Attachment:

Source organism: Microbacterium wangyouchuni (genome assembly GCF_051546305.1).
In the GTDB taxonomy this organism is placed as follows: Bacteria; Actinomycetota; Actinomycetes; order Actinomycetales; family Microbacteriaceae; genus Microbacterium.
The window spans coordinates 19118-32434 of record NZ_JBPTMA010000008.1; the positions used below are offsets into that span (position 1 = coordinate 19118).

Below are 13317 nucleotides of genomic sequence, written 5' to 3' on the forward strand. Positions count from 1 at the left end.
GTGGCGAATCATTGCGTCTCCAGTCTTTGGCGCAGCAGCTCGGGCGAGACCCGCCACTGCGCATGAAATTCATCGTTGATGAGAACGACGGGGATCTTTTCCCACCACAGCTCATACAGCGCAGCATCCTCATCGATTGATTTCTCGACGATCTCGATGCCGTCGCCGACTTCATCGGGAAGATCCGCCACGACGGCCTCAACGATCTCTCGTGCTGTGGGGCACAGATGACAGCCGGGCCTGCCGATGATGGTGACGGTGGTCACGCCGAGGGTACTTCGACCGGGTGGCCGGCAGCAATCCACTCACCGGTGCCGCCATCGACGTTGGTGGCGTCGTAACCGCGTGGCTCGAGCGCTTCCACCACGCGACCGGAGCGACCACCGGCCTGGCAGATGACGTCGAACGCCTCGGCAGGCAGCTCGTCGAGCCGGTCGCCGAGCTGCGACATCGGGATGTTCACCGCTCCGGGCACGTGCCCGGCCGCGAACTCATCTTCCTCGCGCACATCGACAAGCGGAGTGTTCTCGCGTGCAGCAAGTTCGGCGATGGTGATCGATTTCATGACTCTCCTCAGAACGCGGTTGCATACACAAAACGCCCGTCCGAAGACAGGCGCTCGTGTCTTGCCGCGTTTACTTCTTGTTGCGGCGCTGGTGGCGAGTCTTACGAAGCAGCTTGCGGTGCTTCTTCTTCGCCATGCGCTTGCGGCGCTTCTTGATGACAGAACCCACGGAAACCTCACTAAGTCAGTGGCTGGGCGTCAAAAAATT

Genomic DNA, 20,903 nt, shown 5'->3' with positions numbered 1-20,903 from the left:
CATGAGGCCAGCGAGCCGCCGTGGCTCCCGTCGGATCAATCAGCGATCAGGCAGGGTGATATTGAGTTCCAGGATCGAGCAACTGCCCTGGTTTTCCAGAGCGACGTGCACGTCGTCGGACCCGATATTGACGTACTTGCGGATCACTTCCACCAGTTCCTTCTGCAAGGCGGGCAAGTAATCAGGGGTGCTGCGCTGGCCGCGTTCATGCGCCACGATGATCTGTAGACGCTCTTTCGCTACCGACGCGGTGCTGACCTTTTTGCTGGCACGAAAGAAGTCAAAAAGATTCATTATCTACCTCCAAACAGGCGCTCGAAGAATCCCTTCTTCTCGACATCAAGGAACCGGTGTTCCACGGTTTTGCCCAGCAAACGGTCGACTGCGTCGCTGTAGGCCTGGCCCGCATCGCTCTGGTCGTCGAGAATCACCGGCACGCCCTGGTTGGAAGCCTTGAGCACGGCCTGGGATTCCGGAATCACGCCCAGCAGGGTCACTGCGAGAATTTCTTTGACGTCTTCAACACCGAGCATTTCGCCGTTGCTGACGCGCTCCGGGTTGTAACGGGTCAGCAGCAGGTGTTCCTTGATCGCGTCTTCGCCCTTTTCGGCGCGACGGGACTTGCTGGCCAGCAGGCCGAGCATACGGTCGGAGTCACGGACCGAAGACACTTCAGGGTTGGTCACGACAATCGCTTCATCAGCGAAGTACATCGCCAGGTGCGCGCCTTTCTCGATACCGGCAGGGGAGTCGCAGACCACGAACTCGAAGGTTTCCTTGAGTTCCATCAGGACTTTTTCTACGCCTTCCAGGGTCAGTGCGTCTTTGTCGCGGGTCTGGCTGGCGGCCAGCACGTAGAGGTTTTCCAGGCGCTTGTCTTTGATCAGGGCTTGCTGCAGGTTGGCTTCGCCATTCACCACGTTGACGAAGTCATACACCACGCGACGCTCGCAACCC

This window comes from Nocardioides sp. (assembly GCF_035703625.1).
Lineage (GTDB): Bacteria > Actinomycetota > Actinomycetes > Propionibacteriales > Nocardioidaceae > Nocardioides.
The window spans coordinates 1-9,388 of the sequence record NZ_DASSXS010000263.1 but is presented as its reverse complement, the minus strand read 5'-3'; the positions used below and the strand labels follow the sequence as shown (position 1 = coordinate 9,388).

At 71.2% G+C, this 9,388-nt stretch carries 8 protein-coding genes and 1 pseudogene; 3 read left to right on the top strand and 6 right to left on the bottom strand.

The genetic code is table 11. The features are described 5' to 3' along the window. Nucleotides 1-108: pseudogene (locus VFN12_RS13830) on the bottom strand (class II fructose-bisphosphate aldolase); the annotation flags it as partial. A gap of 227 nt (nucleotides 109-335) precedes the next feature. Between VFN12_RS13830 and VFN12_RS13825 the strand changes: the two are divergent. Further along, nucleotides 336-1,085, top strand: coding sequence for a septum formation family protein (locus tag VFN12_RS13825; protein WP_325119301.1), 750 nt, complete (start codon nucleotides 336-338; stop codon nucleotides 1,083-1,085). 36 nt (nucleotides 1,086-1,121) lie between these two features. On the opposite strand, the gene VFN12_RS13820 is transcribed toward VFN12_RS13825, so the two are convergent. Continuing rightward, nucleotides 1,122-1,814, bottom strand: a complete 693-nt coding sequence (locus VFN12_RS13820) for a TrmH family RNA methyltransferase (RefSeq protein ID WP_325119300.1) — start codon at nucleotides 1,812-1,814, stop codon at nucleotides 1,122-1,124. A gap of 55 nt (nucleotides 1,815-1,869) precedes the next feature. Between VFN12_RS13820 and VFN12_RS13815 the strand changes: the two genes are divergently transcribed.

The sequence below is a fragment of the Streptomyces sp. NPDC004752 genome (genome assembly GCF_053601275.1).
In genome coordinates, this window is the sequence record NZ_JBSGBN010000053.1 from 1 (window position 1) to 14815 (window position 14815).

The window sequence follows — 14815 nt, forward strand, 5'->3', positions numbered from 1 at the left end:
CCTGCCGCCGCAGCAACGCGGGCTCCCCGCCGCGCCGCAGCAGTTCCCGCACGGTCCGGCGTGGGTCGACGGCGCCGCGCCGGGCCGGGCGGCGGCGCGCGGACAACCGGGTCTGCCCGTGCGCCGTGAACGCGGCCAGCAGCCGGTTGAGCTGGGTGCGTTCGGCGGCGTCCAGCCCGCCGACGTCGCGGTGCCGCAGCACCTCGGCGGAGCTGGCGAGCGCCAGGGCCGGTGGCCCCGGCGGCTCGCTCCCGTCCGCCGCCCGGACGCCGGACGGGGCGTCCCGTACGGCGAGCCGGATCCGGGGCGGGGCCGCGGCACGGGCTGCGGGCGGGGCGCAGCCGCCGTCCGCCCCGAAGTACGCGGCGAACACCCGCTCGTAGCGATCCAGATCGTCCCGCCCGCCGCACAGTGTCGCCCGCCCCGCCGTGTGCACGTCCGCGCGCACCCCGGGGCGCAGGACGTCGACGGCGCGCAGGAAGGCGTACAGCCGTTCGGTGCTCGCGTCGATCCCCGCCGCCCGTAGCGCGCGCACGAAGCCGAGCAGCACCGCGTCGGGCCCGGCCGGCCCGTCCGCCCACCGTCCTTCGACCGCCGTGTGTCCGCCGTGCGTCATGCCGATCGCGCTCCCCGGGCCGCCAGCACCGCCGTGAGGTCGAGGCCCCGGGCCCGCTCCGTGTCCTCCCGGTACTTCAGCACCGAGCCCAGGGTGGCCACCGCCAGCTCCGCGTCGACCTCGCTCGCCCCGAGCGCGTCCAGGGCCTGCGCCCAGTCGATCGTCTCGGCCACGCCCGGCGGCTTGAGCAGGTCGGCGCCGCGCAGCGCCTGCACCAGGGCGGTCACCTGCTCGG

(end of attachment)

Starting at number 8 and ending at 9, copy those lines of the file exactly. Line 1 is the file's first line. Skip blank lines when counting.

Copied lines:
This window comes from Nocardioides sp. (assembly GCF_035703625.1).
Lineage (GTDB): Bacteria > Actinomycetota > Actinomycetes > Propionibacteriales > Nocardioidaceae > Nocardioides.